- Diabetes mellitus. Along with exocrine insufficiency, endocrine insufficiency with diminished insulin and glucagon release develops in these patients. Seventy percent of the patients with pancreatic calcifications develop diabetes mellitus. Microangiopathy and nephropathy do not seem to complicate diabetes mellitus resulting from chronic pancreatitis. However, due to concomitant diminished glucagon secretion, these patients are very sensitive to exogenous insulin and may develop hypoglycemia even with low doses.
- Physical examination. There are no specific findings in chronic pancreatitis. Some patients have epigastric tenderness. A mass may be palpable if a palpable pseudocyst exists. Patients with malabsorption may have weight loss but do not present with signs of fat-soluble vitamin deficiency (vitamins A, D, E, and K) such as hypocalcemia, osteomalacia, and bleeding tendency. Jaundice may exist in patients with common bile duct obstruction due to scarring in the pancreatic head. In these patients, it may be difficult to differentiate pancreatic cancer from chronic pancreatitis.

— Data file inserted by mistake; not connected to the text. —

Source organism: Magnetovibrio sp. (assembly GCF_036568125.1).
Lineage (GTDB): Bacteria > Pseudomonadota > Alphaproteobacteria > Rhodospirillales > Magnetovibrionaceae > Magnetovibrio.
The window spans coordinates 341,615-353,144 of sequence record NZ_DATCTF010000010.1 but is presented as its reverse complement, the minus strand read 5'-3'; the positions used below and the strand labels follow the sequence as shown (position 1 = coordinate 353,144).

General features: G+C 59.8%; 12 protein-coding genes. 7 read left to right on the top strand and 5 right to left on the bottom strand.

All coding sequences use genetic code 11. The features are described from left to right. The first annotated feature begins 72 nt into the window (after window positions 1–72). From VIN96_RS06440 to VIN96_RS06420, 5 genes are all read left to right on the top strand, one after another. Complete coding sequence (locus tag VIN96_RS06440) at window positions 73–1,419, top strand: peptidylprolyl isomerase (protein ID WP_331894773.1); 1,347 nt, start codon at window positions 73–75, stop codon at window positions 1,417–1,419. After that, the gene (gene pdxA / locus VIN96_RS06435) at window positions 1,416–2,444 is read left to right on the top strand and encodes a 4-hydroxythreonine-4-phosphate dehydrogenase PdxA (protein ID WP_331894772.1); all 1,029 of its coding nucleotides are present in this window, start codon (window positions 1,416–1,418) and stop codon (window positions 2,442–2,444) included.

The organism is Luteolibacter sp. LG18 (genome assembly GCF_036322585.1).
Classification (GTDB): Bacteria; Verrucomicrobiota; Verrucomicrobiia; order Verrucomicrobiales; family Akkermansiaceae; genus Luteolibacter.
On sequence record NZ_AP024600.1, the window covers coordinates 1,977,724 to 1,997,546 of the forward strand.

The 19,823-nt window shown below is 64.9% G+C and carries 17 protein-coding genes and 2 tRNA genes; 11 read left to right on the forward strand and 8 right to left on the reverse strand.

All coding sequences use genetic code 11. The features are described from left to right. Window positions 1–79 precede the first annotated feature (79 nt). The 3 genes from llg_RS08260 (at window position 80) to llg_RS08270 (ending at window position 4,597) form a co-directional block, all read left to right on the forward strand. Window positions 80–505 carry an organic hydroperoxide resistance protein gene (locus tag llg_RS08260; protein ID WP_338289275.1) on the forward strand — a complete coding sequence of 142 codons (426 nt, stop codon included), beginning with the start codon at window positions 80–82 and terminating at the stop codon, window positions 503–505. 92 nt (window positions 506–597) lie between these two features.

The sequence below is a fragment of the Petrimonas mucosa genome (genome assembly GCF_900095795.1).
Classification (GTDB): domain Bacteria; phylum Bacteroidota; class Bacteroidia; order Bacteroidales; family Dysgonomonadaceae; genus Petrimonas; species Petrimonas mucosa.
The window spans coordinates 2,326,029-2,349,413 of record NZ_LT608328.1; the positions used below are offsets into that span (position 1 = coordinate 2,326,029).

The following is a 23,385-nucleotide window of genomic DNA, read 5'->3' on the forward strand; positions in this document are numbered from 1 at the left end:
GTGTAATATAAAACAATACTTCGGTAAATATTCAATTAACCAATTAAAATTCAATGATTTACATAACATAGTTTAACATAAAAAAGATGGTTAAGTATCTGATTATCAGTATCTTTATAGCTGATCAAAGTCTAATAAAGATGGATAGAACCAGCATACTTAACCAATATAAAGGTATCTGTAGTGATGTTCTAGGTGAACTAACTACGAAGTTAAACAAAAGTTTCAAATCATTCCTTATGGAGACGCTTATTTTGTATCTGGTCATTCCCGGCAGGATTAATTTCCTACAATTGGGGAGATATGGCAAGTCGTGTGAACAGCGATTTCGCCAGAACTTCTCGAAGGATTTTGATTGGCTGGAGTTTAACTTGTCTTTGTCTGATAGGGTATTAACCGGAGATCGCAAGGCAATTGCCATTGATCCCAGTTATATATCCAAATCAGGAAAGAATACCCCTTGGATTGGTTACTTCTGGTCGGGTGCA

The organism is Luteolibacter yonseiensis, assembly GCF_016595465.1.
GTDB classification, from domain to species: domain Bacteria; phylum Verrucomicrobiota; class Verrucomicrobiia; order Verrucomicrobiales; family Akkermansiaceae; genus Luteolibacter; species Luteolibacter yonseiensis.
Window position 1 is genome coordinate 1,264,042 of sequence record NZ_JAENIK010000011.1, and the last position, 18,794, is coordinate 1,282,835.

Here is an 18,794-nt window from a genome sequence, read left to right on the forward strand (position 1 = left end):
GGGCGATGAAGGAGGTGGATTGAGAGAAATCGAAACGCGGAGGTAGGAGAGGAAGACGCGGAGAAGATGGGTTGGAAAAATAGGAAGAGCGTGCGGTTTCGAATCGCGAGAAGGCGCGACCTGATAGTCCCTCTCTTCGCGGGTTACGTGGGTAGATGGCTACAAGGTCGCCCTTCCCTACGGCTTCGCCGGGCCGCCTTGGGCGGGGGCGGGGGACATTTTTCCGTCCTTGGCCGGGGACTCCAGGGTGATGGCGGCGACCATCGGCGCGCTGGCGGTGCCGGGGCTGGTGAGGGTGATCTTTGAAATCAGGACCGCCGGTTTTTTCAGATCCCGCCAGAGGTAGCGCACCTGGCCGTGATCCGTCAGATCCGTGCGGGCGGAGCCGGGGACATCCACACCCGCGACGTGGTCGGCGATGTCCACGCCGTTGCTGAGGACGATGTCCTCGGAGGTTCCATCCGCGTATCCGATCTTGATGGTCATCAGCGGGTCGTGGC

Serum chemistry profile. There are no specific findings in the serum chemistry profile in patients with chronic pancreatitis. Even during acute attacks, the serum amylase or lipase level may not be elevated. The serum chemistry profile may reflect concomitant liver disease. With obstruction of the common bile duct, a cholestatic liver chemistry profile may emerge and should be confirmed by imaging techniques.
Stool fat. Steatorrhea is best confirmed by 72-hour stool collection for quantitative determination of fat. Most patients consuming 100 g of fat per day excrete more than 10 g of fat per day. In advanced pancreatic insufficiency, stool fat may reach 30 to 40 g per day.
Pancreatic calcifications are present on plain abdominal radiographs in one third of patients with chronic pancreatitis.